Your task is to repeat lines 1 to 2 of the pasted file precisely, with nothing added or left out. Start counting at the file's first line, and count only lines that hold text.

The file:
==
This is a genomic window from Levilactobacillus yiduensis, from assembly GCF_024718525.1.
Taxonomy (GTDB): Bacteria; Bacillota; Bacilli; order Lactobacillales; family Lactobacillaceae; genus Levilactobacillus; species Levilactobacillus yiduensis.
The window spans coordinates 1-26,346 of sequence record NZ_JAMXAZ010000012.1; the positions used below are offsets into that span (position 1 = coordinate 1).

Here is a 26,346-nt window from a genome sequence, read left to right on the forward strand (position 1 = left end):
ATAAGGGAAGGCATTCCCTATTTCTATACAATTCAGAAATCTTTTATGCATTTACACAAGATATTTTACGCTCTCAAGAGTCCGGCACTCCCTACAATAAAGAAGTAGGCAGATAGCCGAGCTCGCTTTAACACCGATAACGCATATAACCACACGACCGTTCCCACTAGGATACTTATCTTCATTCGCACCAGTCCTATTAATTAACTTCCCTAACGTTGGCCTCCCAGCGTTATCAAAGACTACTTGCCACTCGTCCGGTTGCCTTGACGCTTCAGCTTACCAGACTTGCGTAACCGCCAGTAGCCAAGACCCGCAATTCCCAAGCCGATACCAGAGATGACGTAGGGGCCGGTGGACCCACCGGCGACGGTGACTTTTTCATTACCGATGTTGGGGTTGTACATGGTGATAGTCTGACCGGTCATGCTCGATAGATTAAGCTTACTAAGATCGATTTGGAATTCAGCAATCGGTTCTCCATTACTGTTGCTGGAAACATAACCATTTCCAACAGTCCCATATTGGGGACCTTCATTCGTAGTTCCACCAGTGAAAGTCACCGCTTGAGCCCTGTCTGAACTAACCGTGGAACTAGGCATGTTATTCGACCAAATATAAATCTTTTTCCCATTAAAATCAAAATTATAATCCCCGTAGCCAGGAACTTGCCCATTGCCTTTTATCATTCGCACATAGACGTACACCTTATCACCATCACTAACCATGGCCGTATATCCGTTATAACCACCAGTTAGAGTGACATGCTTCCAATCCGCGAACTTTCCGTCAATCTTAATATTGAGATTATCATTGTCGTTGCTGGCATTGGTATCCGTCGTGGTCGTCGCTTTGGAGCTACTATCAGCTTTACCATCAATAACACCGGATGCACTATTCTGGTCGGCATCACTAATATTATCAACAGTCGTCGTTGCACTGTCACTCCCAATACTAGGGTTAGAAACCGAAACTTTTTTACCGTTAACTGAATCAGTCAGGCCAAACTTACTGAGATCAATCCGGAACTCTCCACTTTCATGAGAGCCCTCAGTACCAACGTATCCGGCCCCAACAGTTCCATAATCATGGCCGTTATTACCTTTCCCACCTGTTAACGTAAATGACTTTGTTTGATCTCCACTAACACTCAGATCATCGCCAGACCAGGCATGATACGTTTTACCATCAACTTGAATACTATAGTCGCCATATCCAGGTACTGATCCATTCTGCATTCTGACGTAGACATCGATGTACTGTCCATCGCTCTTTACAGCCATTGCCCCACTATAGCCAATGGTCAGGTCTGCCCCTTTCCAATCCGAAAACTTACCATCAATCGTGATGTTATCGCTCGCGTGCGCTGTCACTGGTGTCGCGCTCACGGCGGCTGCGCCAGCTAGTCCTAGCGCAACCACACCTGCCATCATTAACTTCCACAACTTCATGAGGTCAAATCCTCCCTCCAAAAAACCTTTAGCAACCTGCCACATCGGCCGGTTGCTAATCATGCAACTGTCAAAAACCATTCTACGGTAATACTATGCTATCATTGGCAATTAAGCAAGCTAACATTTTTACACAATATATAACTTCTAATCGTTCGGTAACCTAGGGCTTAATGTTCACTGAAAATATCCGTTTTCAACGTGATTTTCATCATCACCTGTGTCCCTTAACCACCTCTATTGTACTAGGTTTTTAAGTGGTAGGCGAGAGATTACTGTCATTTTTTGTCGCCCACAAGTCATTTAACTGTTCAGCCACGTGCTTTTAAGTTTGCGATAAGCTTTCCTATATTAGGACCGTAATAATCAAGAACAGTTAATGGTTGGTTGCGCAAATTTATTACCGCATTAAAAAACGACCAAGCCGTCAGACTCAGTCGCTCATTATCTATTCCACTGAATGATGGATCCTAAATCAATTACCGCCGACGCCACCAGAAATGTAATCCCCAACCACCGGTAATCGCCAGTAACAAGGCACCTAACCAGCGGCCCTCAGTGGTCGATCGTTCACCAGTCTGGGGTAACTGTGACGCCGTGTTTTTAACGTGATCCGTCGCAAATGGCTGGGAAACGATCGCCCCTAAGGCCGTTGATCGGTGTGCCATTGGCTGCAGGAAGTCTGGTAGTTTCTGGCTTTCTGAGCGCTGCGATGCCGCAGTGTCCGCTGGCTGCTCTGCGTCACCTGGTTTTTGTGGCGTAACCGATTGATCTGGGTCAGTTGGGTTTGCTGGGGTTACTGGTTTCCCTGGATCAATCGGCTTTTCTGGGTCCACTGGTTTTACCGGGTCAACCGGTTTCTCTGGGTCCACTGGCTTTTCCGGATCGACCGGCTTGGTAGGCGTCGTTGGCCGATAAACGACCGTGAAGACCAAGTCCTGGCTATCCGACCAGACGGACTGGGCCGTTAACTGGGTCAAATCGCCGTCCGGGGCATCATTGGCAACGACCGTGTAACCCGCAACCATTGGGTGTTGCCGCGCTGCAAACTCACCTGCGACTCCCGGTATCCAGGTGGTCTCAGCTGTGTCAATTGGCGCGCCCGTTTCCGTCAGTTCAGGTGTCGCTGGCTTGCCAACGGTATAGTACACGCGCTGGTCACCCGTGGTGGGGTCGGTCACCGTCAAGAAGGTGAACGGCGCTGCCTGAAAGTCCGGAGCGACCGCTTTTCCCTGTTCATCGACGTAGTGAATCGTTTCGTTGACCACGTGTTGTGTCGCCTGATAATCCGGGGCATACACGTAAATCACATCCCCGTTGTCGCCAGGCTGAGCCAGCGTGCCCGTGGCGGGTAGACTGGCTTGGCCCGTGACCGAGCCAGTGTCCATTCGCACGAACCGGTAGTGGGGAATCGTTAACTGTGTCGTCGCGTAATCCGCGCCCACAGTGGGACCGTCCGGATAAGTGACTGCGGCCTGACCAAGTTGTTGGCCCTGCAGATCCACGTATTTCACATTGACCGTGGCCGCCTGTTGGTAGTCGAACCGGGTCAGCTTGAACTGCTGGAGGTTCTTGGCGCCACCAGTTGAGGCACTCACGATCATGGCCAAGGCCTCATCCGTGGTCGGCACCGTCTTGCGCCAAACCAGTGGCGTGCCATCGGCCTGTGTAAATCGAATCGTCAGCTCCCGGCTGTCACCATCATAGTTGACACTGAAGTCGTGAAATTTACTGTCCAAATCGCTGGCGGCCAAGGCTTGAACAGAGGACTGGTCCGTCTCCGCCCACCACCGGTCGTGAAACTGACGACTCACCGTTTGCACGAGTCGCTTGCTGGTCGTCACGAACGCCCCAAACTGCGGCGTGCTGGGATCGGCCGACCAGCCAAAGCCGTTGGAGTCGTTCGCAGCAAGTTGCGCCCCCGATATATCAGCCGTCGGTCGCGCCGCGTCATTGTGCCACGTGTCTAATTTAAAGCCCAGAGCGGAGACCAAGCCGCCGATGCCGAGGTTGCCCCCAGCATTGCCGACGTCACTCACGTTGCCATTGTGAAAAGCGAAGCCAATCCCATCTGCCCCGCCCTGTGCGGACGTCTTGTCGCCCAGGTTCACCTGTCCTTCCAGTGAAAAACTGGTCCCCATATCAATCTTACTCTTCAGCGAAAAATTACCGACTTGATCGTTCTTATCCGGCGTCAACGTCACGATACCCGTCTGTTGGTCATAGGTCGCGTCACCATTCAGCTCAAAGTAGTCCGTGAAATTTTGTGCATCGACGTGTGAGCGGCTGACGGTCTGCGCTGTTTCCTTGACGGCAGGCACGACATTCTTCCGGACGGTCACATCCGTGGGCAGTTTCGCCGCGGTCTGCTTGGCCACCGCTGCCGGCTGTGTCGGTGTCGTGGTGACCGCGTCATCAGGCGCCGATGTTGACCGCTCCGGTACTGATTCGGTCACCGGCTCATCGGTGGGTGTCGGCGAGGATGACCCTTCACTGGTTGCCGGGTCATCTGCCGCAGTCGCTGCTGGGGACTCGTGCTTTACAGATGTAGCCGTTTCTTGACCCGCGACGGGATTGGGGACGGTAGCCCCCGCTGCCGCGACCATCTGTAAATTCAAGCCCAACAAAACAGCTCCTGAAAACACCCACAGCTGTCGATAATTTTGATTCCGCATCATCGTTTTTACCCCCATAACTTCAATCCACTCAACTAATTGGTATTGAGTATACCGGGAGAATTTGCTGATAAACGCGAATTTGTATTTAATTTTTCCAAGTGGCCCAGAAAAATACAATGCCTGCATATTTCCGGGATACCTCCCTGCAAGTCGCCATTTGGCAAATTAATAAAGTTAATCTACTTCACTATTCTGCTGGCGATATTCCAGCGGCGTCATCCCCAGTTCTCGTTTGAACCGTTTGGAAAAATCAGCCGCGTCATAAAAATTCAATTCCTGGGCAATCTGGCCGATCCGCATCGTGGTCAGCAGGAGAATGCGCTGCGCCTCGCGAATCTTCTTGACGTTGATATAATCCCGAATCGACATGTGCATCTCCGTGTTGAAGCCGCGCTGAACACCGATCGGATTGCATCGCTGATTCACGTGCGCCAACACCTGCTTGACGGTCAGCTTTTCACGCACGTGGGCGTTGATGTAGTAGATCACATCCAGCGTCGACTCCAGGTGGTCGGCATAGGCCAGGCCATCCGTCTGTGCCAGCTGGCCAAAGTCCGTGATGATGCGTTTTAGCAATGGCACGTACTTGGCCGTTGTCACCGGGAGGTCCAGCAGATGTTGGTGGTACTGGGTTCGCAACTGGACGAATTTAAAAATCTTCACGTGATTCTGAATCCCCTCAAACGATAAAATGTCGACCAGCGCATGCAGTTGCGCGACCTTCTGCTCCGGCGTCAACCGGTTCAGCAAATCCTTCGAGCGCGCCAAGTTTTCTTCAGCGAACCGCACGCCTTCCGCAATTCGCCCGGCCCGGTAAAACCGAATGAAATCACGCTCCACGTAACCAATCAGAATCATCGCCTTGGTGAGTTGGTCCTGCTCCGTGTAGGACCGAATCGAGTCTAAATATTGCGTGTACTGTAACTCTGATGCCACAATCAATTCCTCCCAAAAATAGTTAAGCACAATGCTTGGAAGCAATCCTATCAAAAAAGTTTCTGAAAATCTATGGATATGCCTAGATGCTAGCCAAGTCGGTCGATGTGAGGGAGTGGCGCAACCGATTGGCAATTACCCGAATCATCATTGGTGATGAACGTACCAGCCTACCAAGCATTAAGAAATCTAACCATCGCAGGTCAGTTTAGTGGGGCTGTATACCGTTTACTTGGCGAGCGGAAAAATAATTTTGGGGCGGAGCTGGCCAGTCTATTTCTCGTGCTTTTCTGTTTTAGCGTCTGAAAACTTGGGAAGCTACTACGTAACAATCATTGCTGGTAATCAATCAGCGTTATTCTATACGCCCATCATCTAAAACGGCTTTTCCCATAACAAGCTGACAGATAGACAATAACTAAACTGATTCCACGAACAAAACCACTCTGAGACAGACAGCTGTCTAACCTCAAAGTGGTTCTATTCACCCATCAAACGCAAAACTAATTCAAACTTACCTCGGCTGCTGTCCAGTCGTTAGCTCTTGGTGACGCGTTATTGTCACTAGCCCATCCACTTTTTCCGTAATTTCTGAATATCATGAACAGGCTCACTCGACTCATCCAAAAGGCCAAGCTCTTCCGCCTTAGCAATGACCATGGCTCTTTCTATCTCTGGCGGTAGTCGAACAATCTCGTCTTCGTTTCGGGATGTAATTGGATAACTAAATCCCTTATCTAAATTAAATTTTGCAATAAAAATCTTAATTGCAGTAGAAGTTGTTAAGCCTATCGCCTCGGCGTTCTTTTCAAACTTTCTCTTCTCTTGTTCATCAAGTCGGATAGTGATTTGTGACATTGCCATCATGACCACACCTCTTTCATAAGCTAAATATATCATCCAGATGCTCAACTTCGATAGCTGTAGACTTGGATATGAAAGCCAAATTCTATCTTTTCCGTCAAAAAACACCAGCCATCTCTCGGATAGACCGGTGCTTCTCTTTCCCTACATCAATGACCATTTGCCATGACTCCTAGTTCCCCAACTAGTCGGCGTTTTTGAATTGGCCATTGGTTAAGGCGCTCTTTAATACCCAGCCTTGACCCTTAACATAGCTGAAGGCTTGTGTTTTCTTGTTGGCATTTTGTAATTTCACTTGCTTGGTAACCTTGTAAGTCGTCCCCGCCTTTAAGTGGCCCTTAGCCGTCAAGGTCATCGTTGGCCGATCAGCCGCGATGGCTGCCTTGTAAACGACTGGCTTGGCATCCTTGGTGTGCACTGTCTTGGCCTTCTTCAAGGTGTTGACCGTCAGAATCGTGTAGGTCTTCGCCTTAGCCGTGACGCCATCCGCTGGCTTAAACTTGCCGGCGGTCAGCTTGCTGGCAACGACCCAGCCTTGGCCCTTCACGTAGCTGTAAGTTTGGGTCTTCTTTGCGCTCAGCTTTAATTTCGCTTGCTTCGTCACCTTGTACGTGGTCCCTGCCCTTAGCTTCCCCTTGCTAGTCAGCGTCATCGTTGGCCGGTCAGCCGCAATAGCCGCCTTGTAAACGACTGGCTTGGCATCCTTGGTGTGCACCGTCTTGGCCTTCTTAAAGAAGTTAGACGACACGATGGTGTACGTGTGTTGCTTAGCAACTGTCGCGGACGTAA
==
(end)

This is a genomic window from Levilactobacillus yiduensis, from assembly GCF_024718525.1.
Taxonomy (GTDB): Bacteria; Bacillota; Bacilli; order Lactobacillales; family Lactobacillaceae; genus Levilactobacillus; species Levilactobacillus yiduensis.